"Pictures From a Trip" is a first novel about the floating microcosm conjured up by extended travel, in this case by car. There is nothing new in that: Jack Kerouac's "On the Road" may be the fountainhead of recent American treatments, but the theme harks back beyond older forms of transportation (Huck and Jim's raft) to the picaresque origin of the modern novel in "Don Quixote."
Yet author Tim Rumsey does offer an interesting variation on this standard fare. The youthful, unnamed narrator, his brother Mark, and their blind friend Ben set off from the Twin Cities in search of dinosaur fossils. Rumsey's choice of quest-object is a shrewd one.
Shrewd but fraught with peril. Perhaps it was a foregone conclusion -- compelled by verisimilitude -- that the trio would not actually unearth a significant dinosaur find. Untrained young men, no matter how achingly determined and frisky, simply do not go out and dredge up miracles from picked-over post-OPEC soil. Yet Rumsey pumps up the reader's expectations and then deflates them by slow leakage in a way that borders on humbug. Worse, he fails to add some other plot device to keep them from bumping along the ground.
This leaves friendship as the novel's only source of buoyancy, and here the author fails egregiously. He states and restates that Mark and the narrator have an extraordinary intimacy but almost never dramatizes it. As for Mark and Ben, the best explanation of their palhood that Rumsey can muster is the narrator's concluding remark, "They pretty much had your basic immediate rapport." Later he walks into a kitchen only to find "your basic empty cupboard" and describes Mark's girl friend as "one fine woman . . . Blond, beautiful, and brilliant. She had all the bases covered, if you follow me."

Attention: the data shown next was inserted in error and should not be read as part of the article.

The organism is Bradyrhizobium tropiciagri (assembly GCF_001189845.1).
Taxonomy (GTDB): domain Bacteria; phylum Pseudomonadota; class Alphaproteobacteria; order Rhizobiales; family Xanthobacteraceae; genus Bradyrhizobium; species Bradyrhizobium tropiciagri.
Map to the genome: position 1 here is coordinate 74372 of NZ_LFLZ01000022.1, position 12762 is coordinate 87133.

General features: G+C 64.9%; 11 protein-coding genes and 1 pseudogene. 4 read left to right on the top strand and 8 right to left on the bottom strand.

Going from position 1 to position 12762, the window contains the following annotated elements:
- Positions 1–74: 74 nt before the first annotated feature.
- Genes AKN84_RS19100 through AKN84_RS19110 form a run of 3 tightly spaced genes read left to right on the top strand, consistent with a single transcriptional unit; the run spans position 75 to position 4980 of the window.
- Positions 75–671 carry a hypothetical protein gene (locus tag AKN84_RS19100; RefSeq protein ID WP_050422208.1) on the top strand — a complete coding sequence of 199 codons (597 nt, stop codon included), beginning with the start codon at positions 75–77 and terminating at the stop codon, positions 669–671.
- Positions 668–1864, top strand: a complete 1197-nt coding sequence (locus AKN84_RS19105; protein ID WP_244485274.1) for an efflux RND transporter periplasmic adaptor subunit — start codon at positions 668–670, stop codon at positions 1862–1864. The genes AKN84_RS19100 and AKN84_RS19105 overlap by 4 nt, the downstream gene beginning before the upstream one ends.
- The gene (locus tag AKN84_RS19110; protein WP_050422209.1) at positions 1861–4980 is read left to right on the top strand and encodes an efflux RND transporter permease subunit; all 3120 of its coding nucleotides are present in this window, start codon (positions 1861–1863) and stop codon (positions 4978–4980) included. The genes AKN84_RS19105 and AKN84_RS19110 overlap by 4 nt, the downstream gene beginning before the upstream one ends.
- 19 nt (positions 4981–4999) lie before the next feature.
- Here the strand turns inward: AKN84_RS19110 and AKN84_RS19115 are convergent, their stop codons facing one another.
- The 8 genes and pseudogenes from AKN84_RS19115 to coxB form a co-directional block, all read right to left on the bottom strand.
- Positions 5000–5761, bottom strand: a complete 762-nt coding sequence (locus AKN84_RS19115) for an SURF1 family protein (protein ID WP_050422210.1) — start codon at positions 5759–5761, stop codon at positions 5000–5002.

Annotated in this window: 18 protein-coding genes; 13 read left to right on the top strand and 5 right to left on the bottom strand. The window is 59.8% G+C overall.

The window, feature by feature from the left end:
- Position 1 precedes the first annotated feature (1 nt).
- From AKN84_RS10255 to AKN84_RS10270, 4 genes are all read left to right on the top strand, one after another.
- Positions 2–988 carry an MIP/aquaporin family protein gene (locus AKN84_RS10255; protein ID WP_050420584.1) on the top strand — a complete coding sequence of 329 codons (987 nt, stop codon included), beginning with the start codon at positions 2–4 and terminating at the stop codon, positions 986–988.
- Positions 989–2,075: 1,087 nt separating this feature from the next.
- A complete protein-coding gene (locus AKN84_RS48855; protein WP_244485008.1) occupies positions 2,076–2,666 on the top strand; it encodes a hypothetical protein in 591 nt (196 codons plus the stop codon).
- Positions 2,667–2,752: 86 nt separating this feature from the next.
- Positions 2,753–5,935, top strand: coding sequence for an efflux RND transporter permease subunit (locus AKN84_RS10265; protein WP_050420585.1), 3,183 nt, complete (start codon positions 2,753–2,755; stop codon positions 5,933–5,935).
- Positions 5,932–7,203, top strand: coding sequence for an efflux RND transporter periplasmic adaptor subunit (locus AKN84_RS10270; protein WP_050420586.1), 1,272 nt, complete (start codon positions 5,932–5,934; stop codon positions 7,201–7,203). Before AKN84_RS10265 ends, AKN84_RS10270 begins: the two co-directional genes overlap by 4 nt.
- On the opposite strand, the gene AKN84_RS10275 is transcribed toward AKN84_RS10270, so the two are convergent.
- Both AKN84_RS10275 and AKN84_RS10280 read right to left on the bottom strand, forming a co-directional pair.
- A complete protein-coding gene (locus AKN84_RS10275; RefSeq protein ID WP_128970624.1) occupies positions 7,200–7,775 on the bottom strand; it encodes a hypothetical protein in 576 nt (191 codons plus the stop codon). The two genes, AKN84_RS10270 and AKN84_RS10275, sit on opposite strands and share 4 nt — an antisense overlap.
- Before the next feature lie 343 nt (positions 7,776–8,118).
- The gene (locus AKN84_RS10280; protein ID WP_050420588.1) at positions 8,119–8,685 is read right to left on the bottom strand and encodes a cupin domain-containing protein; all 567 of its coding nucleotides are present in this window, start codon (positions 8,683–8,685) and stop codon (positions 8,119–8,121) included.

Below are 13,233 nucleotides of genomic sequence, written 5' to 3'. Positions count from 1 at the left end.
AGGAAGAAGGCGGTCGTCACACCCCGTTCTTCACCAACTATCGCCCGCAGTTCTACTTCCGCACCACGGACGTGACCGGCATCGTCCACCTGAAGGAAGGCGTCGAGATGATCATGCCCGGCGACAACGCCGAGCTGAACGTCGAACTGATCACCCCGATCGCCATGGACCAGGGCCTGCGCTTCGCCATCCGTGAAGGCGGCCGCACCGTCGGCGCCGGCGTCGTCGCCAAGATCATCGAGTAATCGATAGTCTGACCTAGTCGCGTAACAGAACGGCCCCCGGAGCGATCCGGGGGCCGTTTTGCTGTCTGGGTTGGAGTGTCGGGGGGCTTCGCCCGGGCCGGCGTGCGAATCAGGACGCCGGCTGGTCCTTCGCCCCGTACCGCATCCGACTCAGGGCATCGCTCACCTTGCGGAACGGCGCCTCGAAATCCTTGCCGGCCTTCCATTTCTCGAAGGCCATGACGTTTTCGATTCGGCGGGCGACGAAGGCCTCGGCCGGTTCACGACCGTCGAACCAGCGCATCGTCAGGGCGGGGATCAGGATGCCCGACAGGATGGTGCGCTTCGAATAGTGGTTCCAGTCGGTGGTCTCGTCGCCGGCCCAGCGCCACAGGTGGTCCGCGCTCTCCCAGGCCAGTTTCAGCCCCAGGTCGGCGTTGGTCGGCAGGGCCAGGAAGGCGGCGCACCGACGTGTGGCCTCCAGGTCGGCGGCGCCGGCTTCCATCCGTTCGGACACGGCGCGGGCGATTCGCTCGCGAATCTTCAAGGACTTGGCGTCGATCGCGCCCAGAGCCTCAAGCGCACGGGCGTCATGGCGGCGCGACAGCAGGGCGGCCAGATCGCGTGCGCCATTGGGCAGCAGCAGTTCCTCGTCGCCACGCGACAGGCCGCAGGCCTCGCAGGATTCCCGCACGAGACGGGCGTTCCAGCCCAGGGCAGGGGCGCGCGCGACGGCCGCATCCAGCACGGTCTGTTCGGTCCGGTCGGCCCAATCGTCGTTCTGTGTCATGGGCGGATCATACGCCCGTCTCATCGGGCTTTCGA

This is trite, spiritless writing whose subliminal message is antinovelty. My story and characters are nothing new, the author is unwittingly signaling us, and you already know exactly what I'm saying. Then why bother, we might rejoin, to place ourselves in the hands of your basic cliche'-monger?
Every now and then Rumsey gives off a spark of originality, as in his observation that "an automobile trip across America is a moving foxhole with its own universe and its own time." For every one like that, however, there are a dozen hackneyed expressions (including the latest and glibbest euphemism for death, "that's all she wrote") and page after page of the unctuous, joshing patter that Stephen King has done so damnably much to revitalize. Rumsey is not even above transitions in mid-debate: "Just let me say this about the Longhorn." Altogether, his writing is sterile, puerile and dull.
All of which might be pardonable if "Pictures From a Trip" were a good story. But it rambles and shies away from conflict. When Mark's lady joins the trip for a few days, one's hopes rise: She and Ben seem to be working up to a sexual betrayal. Nothing comes of this. She goes back to her job, the boys to their picks and shovels. It's not giving anything away to disclose that Mark's life ends in an automobile accident -- Rumsey lets the reader know on the novel's second page. But even that incident has little dramatic consequence. The last time the two brothers were in contact, by phone, "Things were as cleaned up between us as they could be."
The PR people at William Morrow and Co., Rumsey's publisher, have seen fit to ply their Masters in Ballyhoo Administration full-tilt to "Pictures From a Trip": a 50,000 first printing, an ad budget of $60,000. By all means resist their blandishments -- unless you are in the market for a how-not-to book.